FIVE YEARS AGO, AN ODD DISCUSSION was underway on the HABSBURG listserv, triggered by the following question: "Was Habsburg bureaucracy sloppy?" The debate that followed was characterized by a remarkable intensity and an equally notable superficiality, leading to the conclusion that too little research on this topic has been done so far. For this reason, I am very obliged to the Austrian History Yearbook for this opportunity to clarify several important duties and functions of bureaucracy in genera] and the unique attributes of Habsburg bureaucracy in particular.
The following analysis will examine the relationships among the triangle of state/politics--bureaucracy--citizens. Unfortunately, a balanced view on bureaucracy's special role in this triangle has often been prevented by past and present discussions that, fueled by--mostly justified--civic discontent, blame bureaucracy and officials for their grievances instead of the actual originators, namely, governments and politicians. In both past and present, governments and politicians have, of course, been delighted with officials' function as scapegoats.
During the relatively long period between approximately 1750 and 1918 in which bureaucracy in the modern sense was developed in the Habsburg monarchy, there were several important turning points and developments. There were high points, when public events were largely determined by bureaucracy, and low points, when bureaucracy was incapable of action and thus in need of reform. It is the task of this essay to point out the stages of change.
An Attempt at Definition
The term bureaucracy has two meanings. It means, on the one hand, the institution, the administrative branch. Bureaucracy, on the other hand, is also the group of individual administrative officials. These two definitions cannot be separated and influence each other in a constantly unfolding process. In this essay, both the institution and the individuals will be discussed. The focus will be on the higher bureaucracy, as it was this part of the bureaucracy that had the strongest impact on not only the institution itself, but also on the state and society.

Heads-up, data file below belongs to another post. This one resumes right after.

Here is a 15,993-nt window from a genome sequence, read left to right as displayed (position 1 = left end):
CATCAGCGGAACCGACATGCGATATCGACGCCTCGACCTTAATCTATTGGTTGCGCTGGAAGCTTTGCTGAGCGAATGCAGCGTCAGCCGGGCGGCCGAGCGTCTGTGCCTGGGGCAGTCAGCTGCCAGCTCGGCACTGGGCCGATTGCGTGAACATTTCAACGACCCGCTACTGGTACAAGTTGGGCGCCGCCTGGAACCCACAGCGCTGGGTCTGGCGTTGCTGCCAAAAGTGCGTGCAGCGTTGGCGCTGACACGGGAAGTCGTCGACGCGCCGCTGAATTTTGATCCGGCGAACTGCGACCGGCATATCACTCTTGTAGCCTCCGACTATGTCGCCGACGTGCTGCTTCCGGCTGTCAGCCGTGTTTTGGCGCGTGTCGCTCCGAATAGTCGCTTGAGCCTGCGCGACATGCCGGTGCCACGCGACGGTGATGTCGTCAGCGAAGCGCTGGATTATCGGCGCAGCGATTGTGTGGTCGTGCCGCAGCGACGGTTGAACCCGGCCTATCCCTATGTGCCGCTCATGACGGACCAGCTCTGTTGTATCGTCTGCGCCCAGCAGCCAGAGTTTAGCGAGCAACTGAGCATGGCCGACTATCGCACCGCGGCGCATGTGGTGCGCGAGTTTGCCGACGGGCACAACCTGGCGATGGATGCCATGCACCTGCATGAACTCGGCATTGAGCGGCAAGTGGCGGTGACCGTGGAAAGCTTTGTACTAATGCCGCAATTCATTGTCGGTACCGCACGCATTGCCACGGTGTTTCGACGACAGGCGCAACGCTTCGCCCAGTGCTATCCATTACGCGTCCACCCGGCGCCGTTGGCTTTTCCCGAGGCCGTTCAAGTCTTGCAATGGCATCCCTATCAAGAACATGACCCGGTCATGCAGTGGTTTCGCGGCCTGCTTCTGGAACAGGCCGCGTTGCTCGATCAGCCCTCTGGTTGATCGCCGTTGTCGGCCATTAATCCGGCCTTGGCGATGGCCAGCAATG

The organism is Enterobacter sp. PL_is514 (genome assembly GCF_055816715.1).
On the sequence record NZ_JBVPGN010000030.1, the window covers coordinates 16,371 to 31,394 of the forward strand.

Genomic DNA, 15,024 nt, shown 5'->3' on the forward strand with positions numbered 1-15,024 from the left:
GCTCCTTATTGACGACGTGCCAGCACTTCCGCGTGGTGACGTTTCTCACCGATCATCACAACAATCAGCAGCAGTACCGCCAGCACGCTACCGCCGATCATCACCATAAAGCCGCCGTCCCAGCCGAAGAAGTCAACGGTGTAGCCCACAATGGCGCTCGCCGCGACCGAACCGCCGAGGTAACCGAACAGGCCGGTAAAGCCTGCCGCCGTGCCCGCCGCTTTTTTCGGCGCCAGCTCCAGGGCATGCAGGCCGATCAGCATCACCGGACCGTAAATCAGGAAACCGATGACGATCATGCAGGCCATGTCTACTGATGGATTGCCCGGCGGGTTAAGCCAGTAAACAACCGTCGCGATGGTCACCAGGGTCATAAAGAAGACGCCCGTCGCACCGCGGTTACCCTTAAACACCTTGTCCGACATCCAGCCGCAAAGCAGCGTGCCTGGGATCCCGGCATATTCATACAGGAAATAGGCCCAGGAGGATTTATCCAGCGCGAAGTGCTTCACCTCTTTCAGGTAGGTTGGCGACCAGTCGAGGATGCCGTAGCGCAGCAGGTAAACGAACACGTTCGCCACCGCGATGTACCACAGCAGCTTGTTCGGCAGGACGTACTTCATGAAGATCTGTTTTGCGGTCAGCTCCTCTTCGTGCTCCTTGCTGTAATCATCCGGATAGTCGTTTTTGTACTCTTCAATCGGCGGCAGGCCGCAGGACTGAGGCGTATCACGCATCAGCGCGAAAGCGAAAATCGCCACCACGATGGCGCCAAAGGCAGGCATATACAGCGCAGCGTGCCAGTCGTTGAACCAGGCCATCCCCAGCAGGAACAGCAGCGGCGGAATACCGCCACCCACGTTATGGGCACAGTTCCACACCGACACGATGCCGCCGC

In 1921, German sociologist Max Weber described the connections between authority and bureaucracy in state and society in a pivotal essay. Bureaucracy is, as Weber wrote enthusiastically, "the root of the modern Western state" (1) and, in the course of history, a "late product of historical development. The further back we trace our steps, the more typical is the absence of bureaucracy and of officialdom in general for the forms of dominion." (2) As Weber defines it, "Bureaucracy has a rational character with rules, means-end calculus, and matter-of-factness predominating, its rise and expansion has everywhere had 'revolutionary results,' in a special sense still be to discussed, as had the advance of rationalism in general." (3) Therefore, Weber defined bureaucracy as "the purest type of exercise of legal authority" (4) and the "highest stage of development." "The whole pattern of everyday life," he writes, "is cut to fit this framework." (5)
The term rationalization in Weber's modern interpretation has often been confounded with modernization, thereby causing considerable confusion among European and North American scholars (6)--a point...